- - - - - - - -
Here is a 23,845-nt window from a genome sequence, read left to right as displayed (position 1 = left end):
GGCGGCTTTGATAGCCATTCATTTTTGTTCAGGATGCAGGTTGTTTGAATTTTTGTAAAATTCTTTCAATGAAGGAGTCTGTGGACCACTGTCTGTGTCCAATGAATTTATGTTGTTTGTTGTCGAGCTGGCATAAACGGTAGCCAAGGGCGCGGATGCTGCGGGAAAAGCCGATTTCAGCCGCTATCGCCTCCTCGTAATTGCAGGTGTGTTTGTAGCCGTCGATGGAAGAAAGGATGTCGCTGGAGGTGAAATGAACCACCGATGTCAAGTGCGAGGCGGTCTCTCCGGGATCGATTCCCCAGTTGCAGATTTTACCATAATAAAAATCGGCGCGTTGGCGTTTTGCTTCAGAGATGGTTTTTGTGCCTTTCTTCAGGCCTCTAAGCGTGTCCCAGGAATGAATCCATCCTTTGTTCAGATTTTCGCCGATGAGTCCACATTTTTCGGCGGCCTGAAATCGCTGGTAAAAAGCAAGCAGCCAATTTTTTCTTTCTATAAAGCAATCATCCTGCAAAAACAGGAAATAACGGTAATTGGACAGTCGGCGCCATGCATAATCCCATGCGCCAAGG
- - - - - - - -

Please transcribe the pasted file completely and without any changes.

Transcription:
Here is a 23,845-nt window from a genome sequence, read left to right as displayed (position 1 = left end):
GGCGGCTTTGATAGCCATTCATTTTTGTTCAGGATGCAGGTTGTTTGAATTTTTGTAAAATTCTTTCAATGAAGGAGTCTGTGGACCACTGTCTGTGTCCAATGAATTTATGTTGTTTGTTGTCGAGCTGGCATAAACGGTAGCCAAGGGCGCGGATGCTGCGGGAAAAGCCGATTTCAGCCGCTATCGCCTCCTCGTAATTGCAGGTGTGTTTGTAGCCGTCGATGGAAGAAAGGATGTCGCTGGAGGTGAAATGAACCACCGATGTCAAGTGCGAGGCGGTCTCTCCGGGATCGATTCCCCAGTTGCAGATTTTACCATAATAAAAATCGGCGCGTTGGCGTTTTGCTTCAGAGATGGTTTTTGTGCCTTTCTTCAGGCCTCTAAGCGTGTCCCAGGAATGAATCCATCCTTTGTTCAGATTTTCGCCGATGAGTCCACATTTTTCGGCGGCCTGAAATCGCTGGTAAAAAGCAAGCAGCCAATTTTTTCTTTCTATAAAGCAATCATCCTGCAAAAACAGGAAATAACGGTAATTGGACAGTCGGCGCCATGCATAATCCCATGCGCCAAGG